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King's Chapel and Burial Ground

King's Chapel and Burial Ground
King's Chapel and Burial Ground

© Dave Benson

Besides water for drinking and roads for moving around, all new cities need one thing as they grow—a place to inter their dead. Early 1600s Boston was no exception. King's Chapel Burying Ground, the city's first cemetery, was founded in 1630. Because of its city's role in the American Revolution, King's Chapel Burying Ground holds the remains of many important people, including John Winthrop, the first governor of Massachusetts; William Dawes, who accompanied Paul Revere on his famous ride; William Emerson (father of Ralph Waldo); and Dr. Comfort Starr, founder of Harvard University.

The cemetery takes its name from King's Chapel, which was actually constructed after it. King James II wanted to ensure the presence of the Church of England in America; however, none of the Puritan colonists, who had left England specifically to get away from the strong arm of the Anglican Church were interested in selling their land to the King. Taking advantage of a 17th century real estate loophole, the crown finally seized a corner of the burying ground, which was considered "common land" and therefore had no owner to refuse the king's request.

King's Chapel Burial Ground

© Andrew Kuchling

By the 1740s, the population of Boston had changed significantly. British merchants, flocking to the New World for profit instead of religious freedom, helped the church's congregation quickly outgrow James II's modest wooden structure. The present-day stone church was built to accommodate this increased demand, and the wood from the dismantled original structure was later used to build another church in Nova Scotia.

The chapel is considered by some to be the best surviving example of Georgian architecture in North America, and its interior is both striking and elegant. Visitors wander among 18th century hand-carved wooden Corinthian columns painted with tromp l'oeil to look like stone and sit in box pews that were once decorated elaborately by the families who rented them year to year. Legend says that at one point prisoners who were to hang on Boston Common could say their last prayers in the thirteenth pew, or pew of the condemned, although unfortunately that pew's location has been lost. Another famous seat is the Governor's Pew, which hosted George Washington's derriere during an oratorio on October 27, 1789. History pervades other aspects of the building as well. The modern organ is decorated with elaborate carvings from a 1756 model, and the bell that rings at each service dates from 1772 and was recast by blacksmith Paul Revere after it cracked during church renovations.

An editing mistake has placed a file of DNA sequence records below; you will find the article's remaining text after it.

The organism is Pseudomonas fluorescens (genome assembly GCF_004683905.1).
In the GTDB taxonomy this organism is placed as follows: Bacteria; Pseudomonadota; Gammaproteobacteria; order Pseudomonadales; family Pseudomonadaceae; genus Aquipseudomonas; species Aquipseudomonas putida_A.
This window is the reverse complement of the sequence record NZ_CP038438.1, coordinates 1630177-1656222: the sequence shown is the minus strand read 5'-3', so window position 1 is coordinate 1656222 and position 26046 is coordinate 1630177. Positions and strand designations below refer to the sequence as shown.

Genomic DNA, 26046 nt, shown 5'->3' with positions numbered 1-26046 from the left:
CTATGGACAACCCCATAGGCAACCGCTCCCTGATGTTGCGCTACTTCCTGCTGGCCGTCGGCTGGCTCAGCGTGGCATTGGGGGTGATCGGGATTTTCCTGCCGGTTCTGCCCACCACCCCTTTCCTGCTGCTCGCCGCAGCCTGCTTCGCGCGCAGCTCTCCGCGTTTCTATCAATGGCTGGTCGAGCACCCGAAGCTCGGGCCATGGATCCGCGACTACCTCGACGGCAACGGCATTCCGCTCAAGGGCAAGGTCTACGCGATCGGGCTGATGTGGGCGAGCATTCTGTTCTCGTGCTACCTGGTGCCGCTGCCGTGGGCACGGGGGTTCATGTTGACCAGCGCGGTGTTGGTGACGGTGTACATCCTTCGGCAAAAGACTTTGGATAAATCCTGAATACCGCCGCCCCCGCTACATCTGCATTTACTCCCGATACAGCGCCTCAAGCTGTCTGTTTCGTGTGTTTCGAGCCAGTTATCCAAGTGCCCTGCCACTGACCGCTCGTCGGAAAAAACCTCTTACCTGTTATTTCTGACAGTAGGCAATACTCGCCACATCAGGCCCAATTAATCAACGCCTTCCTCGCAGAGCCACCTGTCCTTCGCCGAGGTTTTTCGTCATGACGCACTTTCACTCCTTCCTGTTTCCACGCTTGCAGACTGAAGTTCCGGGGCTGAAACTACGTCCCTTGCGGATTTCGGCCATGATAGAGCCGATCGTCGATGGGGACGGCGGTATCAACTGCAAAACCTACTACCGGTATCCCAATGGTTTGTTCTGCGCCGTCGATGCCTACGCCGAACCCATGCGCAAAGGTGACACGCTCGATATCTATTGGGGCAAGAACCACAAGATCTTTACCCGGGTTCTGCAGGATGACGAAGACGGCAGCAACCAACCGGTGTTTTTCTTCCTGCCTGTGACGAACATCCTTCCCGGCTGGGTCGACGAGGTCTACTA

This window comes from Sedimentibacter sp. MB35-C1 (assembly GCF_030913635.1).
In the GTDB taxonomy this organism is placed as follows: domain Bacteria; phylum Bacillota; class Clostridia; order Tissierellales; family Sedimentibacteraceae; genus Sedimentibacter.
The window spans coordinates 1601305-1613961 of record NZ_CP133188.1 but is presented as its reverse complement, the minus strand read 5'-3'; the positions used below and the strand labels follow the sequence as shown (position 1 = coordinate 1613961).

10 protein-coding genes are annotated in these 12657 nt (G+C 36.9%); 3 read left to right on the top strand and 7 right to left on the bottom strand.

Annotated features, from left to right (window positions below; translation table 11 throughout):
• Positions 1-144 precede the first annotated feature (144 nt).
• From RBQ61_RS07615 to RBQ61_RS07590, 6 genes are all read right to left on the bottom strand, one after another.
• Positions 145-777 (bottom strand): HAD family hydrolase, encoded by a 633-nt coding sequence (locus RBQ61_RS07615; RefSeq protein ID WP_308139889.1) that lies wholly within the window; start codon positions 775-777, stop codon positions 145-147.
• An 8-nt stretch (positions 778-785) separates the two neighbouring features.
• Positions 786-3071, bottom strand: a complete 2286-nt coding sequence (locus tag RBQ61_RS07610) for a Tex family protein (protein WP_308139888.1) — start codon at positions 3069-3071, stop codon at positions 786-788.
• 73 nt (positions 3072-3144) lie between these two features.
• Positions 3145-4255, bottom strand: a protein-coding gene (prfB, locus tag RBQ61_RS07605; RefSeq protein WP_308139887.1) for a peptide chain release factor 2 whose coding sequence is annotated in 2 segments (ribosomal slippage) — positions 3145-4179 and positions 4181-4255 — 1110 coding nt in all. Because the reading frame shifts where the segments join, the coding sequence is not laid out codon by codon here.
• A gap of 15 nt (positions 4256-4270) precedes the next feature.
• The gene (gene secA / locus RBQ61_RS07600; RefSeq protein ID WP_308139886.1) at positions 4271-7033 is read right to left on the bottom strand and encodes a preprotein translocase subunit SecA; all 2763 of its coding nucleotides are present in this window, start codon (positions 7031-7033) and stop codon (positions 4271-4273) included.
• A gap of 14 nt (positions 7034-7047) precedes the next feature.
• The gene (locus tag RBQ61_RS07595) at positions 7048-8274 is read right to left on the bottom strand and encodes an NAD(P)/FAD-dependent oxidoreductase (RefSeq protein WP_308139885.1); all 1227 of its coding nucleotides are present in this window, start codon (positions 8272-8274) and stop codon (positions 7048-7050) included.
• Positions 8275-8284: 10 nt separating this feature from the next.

Visitors can go on self-guided tours or opt to participate in special programs, such as "Puritans, Patriots, and Pirates!," that are offered during Boston's Harborfest. A recent addition to this roster includes the "Bones and bells" tour, which visits the crypt beneath the chapel. During the rest of the year, the chapel hosts services that make use of the chapel's unique blend of Anglican and Unitarian liturgy and concerts that take advantage of its exquisite acoustics.

Attraction Information

  • Hours:
  • Monday, Thursday, and Friday 10 am to 4pm in the Summer; Saturday 10am to 4pm for the rest of the year
  • Services are held Wednesdays at 12:15pm and Sundays at 11am
  • Weekly concerts take place Tuesday at 12:15pm and Sunday at 5pm
  • Admission:
  • Small groups' suggested admission is $3 per person.
  • Groups of 25 or more should donate $1 per person.
  • Location:
  • The Chapel and accompanying burying ground are a part of Boston's historic Freedom Trail route and are located on the corner of Tremont and School Streets, an easy walk from Old South Meeting House, Boston Athenaeum, and several other city landmarks.
  • Subway Stop:
  • The closest stop is Government Center (Green Line), but stops on all other lines are also within walking distance.
  • Contact:
  • Phone: 617-227-2155
  • Website:
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